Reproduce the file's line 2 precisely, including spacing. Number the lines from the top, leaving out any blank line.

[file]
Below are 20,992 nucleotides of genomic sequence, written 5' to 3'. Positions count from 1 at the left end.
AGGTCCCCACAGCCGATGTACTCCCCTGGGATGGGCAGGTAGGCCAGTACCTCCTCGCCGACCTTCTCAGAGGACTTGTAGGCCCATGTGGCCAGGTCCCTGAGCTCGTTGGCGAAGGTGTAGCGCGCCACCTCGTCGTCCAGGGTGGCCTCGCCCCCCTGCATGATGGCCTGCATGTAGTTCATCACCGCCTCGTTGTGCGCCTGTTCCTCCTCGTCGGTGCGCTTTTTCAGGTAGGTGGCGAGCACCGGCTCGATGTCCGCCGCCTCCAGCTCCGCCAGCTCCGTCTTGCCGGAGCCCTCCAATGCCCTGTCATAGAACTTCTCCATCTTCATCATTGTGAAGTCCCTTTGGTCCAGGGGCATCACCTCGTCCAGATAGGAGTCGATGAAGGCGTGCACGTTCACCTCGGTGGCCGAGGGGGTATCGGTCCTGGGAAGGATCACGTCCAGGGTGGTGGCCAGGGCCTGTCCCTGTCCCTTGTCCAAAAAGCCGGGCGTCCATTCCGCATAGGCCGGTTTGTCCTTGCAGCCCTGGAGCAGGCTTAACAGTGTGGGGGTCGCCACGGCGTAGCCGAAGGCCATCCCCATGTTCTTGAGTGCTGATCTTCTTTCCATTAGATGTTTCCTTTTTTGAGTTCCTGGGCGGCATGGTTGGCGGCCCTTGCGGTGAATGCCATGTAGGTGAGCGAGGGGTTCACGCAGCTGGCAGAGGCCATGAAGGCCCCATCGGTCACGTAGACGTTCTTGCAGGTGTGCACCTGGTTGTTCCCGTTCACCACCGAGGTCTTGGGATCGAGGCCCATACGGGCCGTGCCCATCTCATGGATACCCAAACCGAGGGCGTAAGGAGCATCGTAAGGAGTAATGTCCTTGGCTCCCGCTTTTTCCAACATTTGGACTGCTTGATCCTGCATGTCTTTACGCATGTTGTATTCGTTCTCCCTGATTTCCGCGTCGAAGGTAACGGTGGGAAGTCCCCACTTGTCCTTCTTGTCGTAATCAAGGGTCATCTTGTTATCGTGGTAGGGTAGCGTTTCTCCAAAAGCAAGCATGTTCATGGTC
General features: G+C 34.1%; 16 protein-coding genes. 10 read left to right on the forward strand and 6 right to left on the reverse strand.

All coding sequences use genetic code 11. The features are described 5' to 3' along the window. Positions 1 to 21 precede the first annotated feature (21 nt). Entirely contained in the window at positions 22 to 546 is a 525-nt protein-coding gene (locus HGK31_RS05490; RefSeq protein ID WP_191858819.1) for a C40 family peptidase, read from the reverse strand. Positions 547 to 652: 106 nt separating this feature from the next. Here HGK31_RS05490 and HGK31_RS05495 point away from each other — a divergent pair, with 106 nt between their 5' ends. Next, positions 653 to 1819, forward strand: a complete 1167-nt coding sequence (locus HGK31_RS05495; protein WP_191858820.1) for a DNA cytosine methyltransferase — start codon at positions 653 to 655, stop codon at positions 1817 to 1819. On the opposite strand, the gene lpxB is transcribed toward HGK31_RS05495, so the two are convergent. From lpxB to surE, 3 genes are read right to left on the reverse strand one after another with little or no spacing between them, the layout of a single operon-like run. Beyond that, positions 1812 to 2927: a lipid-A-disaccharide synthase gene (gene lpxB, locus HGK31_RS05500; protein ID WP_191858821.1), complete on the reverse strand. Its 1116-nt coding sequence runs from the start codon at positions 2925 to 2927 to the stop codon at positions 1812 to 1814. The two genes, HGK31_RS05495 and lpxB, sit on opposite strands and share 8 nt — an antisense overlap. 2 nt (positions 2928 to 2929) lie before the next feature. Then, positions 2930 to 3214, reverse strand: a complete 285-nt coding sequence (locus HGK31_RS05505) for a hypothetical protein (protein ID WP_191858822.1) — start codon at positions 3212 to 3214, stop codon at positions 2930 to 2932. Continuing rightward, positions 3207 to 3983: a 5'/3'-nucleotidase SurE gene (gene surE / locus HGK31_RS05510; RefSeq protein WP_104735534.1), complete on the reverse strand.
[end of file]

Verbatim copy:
AGGTCCCCACAGCCGATGTACTCCCCTGGGATGGGCAGGTAGGCCAGTACCTCCTCGCCGACCTTCTCAGAGGACTTGTAGGCCCATGTGGCCAGGTCCCTGAGCTCGTTGGCGAAGGTGTAGCGCGCCACCTCGTCGTCCAGGGTGGCCTCGCCCCCCTGCATGATGGCCTGCATGTAGTTCATCACCGCCTCGTTGTGCGCCTGTTCCTCCTCGTCGGTGCGCTTTTTCAGGTAGGTGGCGAGCACCGGCTCGATGTCCGCCGCCTCCAGCTCCGCCAGCTCCGTCTTGCCGGAGCCCTCCAATGCCCTGTCATAGAACTTCTCCATCTTCATCATTGTGAAGTCCCTTTGGTCCAGGGGCATCACCTCGTCCAGATAGGAGTCGATGAAGGCGTGCACGTTCACCTCGGTGGCCGAGGGGGTATCGGTCCTGGGAAGGATCACGTCCAGGGTGGTGGCCAGGGCCTGTCCCTGTCCCTTGTCCAAAAAGCCGGGCGTCCATTCCGCATAGGCCGGTTTGTCCTTGCAGCCCTGGAGCAGGCTTAACAGTGTGGGGGTCGCCACGGCGTAGCCGAAGGCCATCCCCATGTTCTTGAGTGCTGATCTTCTTTCCATTAGATGTTTCCTTTTTTGAGTTCCTGGGCGGCATGGTTGGCGGCCCTTGCGGTGAATGCCATGTAGGTGAGCGAGGGGTTCACGCAGCTGGCAGAGGCCATGAAGGCCCCATCGGTCACGTAGACGTTCTTGCAGGTGTGCACCTGGTTGTTCCCGTTCACCACCGAGGTCTTGGGATCGAGGCCCATACGGGCCGTGCCCATCTCATGGATACCCAAACCGAGGGCGTAAGGAGCATCGTAAGGAGTAATGTCCTTGGCTCCCGCTTTTTCCAACATTTGGACTGCTTGATCCTGCATGTCTTTACGCATGTTGTATTCGTTCTCCCTGATTTCCGCGTCGAAGGTAACGGTGGGAAGTCCCCACTTGTCCTTCTTGTCGTAATCAAGGGTCATCTTGTTATCGTGGTAGGGTAGCGTTTCTCCAAAAGCAAGCATGTTCATGGTC